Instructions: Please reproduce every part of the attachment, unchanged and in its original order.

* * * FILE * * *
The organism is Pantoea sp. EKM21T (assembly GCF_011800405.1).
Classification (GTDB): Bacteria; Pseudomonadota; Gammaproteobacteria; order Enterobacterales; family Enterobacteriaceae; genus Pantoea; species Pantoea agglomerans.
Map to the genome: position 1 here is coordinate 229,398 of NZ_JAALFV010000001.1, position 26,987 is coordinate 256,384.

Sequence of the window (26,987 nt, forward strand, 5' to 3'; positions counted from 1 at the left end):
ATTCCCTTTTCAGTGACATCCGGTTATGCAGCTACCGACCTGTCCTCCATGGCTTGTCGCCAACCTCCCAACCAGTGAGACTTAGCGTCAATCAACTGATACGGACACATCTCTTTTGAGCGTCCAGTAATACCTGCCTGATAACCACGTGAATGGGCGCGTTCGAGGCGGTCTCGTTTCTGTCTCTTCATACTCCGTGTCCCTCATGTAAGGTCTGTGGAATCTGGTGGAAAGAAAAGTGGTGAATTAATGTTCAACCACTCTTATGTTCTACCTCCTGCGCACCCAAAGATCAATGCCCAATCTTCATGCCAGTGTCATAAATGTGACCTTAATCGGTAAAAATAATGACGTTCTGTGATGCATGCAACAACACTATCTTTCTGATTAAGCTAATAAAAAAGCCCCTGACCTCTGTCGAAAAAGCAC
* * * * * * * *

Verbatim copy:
The organism is Pantoea sp. EKM21T (assembly GCF_011800405.1).
Classification (GTDB): Bacteria; Pseudomonadota; Gammaproteobacteria; order Enterobacterales; family Enterobacteriaceae; genus Pantoea; species Pantoea agglomerans.
Map to the genome: position 1 here is coordinate 229,398 of NZ_JAALFV010000001.1, position 26,987 is coordinate 256,384.

Sequence of the window (26,987 nt, forward strand, 5' to 3'; positions counted from 1 at the left end):
ATTCCCTTTTCAGTGACATCCGGTTATGCAGCTACCGACCTGTCCTCCATGGCTTGTCGCCAACCTCCCAACCAGTGAGACTTAGCGTCAATCAACTGATACGGACACATCTCTTTTGAGCGTCCAGTAATACCTGCCTGATAACCACGTGAATGGGCGCGTTCGAGGCGGTCTCGTTTCTGTCTCTTCATACTCCGTGTCCCTCATGTAAGGTCTGTGGAATCTGGTGGAAAGAAAAGTGGTGAATTAATGTTCAACCACTCTTATGTTCTACCTCCTGCGCACCCAAAGATCAATGCCCAATCTTCATGCCAGTGTCATAAATGTGACCTTAATCGGTAAAAATAATGACGTTCTGTGATGCATGCAACAACACTATCTTTCTGATTAAGCTAATAAAAAAGCCCCTGACCTCTGTCGAAAAAGCAC